,,By Tony Gearing MBE
I am a former national newspaper journalist, involved in the launch of The Independent in the 1980s, and being a deputy editor on The Telegraph in the 1990s. I left ‘Fleet Street’ in 1996 and set up my own desktop publishing and PR business.
In the early noughties, I became fed up with the bad press my former industry was inflicting on young people. It was as if every young person was a binge-drinking, drug-taking, violent hoodie.
I was convinced this was not true. So I ran my first Young People of the Year contest to find young people who were doing good in their communities. The first winner was a teenage girl who volunteered in a special school for children with severe disabilities.
80 Young People of the Year contests
I went on to run over 80 Young People of the Year contests from 2005 to 2017. Each one consisted of a campaign to find amazing young people, write up their stories, get these published, hold an awards ceremony (as lavish as I could blag) and get more publicity for the winners.
Winners have included young people who have done amazing things, from building schools in Africa through raising thousands for good causes, to turning their lives around after tragic circumstances.
Until recently, these stories could still be read, years later, on youngpeopleoftheyear.org but the website was old and its functionality was breaking down, so a decision was made to take it down. Many of the young people we celebrated are still doing good things, so I started a book about some of them in lockdown, which I hope to get published one day.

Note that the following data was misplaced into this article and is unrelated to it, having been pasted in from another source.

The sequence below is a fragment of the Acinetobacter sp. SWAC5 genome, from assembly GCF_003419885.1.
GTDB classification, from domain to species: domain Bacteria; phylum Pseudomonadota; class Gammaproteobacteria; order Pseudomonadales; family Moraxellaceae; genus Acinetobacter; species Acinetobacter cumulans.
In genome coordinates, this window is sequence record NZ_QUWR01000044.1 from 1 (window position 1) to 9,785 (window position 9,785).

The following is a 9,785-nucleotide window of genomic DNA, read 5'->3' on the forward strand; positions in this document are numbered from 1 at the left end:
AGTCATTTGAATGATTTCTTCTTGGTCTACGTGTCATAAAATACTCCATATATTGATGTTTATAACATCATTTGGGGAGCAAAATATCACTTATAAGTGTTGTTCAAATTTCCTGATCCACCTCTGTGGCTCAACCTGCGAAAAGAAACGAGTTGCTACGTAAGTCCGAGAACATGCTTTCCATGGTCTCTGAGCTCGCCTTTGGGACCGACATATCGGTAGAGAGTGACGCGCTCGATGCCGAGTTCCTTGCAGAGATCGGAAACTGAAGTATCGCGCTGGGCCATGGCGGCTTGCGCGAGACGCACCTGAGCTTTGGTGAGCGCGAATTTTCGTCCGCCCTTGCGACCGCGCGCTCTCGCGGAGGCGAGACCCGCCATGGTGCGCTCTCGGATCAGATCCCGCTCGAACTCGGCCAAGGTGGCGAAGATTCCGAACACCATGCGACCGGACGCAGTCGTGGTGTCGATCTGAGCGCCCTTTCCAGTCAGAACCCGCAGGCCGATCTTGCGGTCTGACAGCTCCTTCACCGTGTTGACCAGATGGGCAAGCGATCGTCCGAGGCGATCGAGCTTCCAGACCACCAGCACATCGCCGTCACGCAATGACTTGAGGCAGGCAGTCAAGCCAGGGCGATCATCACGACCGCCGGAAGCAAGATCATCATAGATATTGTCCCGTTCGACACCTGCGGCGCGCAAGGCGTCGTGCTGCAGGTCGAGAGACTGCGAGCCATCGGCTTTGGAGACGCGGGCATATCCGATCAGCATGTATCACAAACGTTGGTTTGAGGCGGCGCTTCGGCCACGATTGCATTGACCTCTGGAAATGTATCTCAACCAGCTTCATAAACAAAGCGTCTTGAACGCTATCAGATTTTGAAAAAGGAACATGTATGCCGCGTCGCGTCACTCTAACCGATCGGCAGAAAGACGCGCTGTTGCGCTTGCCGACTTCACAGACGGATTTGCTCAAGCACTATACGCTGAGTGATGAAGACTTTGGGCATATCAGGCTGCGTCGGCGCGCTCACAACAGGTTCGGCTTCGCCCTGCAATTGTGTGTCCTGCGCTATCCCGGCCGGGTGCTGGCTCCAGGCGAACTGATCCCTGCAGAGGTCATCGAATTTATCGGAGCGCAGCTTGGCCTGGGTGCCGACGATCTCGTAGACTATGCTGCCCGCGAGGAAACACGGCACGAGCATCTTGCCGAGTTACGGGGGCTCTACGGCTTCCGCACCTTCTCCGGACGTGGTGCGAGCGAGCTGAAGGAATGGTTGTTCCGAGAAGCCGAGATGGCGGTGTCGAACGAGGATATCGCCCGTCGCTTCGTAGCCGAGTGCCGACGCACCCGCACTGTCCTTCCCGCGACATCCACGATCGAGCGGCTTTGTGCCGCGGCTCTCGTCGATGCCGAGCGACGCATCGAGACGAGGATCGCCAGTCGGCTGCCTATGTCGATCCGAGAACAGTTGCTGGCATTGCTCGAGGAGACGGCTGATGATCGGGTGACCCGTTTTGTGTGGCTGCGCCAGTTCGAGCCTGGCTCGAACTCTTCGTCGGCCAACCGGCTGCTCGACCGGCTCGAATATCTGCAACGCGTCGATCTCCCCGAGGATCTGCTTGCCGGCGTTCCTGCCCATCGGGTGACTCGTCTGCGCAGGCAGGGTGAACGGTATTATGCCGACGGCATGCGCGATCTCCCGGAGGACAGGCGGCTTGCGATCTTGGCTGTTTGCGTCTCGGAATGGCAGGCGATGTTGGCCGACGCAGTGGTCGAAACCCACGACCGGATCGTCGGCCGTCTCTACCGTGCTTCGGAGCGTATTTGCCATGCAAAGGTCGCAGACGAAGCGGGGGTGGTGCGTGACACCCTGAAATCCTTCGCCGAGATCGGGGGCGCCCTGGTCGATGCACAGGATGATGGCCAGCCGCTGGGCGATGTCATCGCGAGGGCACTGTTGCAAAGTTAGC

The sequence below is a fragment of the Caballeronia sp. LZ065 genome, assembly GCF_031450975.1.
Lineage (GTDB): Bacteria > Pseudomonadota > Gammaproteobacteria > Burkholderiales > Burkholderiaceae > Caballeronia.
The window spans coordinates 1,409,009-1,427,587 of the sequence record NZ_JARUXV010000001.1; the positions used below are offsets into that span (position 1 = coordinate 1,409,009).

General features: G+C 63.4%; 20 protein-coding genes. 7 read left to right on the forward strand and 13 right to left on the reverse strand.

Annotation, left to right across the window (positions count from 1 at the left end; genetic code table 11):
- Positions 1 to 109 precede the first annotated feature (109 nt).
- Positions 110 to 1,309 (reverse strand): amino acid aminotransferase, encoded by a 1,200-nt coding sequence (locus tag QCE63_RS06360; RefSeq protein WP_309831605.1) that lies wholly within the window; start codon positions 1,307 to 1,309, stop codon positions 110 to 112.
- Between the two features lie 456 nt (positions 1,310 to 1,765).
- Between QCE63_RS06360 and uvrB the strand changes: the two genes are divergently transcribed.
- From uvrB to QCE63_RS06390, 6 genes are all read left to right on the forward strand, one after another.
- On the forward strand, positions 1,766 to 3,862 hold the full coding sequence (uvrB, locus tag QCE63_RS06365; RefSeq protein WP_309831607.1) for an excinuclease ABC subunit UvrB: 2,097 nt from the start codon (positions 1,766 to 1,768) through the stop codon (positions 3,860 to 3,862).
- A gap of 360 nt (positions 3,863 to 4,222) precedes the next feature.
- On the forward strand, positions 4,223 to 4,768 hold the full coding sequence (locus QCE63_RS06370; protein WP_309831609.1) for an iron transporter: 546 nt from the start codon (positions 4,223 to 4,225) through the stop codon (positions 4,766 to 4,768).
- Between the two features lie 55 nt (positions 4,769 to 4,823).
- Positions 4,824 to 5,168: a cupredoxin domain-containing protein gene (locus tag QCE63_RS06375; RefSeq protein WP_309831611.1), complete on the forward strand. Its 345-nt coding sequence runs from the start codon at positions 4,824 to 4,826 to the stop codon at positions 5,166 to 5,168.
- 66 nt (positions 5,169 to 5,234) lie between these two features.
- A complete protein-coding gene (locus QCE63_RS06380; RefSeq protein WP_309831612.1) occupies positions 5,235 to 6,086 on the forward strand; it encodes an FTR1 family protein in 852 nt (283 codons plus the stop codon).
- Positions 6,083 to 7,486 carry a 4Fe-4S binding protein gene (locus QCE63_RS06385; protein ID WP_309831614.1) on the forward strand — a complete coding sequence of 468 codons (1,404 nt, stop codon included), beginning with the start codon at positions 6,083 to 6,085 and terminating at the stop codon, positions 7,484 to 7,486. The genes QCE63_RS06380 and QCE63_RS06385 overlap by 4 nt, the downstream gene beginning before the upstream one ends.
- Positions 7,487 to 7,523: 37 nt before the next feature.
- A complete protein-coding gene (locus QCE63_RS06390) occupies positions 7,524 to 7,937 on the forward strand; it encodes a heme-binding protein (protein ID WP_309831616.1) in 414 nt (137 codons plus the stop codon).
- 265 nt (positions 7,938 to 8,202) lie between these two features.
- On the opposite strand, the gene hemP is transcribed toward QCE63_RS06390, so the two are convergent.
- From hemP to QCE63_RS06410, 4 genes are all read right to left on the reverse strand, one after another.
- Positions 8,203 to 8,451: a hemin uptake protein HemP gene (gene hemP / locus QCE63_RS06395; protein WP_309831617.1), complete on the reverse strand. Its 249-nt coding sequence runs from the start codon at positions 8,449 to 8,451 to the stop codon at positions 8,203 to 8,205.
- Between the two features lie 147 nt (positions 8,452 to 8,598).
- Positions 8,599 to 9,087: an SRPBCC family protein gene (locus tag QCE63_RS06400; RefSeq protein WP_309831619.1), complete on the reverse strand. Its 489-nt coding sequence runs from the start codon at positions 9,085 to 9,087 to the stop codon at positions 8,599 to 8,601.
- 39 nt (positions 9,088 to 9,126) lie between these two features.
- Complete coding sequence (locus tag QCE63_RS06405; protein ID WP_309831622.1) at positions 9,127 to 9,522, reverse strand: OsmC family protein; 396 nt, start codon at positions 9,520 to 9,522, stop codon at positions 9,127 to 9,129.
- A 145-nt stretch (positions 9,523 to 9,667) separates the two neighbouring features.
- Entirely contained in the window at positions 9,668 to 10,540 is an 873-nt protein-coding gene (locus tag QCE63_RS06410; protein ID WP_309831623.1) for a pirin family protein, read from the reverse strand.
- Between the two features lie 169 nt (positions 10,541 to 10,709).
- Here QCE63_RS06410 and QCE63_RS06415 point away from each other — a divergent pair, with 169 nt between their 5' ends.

Most Young People of the Year contests were held in the counties of the East of England but we also went further afield to Nottinghamshire, Yorkshire and Scotland, and held two Young People of the Year contests in London. Businesses, councils and police services were among our sponsors.
We became the YOPEY charity in 2012
In 2012 the volunteer organisation, Young People of the Year, became the professional charity YOPEY, registration number 1145573. Sponsorship from companies had become more difficult to obtain since the banking crisis of 2008 and in the early 2010s because of the austerity policy of the then Government, councils and police services were no longer able to provide sponsorship.
Despite these setbacks, I wanted to give more young people the opportunity to contribute to their communities so I came up with YOPEY Befriender – or YOPEY Dementia Befriender to give it its full name – where young people volunteer to provide company to lonely elderly people in care homes.
I and the charity’s trustees learned about dementia so we could train the young people how to behave in care homes and what to expect from the residents, many of them living with dementia.
YOPEY Befriender was trialed in 2013
The first YOPEY Befriender schemes were trialed in 2013 and the last Young People of the Year contests were held in 2017 – the same year I was made an MBE ‘for services to young people in the UK’.
During the pandemic, we changed again, taking YOPEY Befriender ‘virtual’. Unable to visit care homes, our young volunteers wrote letters, compiled activities such as crosswords, made artworks and videoed themselves singing or performing another entertaining act. The acts were put in YOPEY Virtual Variety Shows which can be seen on YouTube and were sent to care homes.
After care homes fully reopen, we intend to go back to face-to-face visiting. But meanwhile, through YOPEY, barely a dozen schools, mainly in the East of England, are supporting the residents at 1800 care homes nationwide.
YOPEY continues to give young people the opportunity to do good and learn vital life lessons at the same time.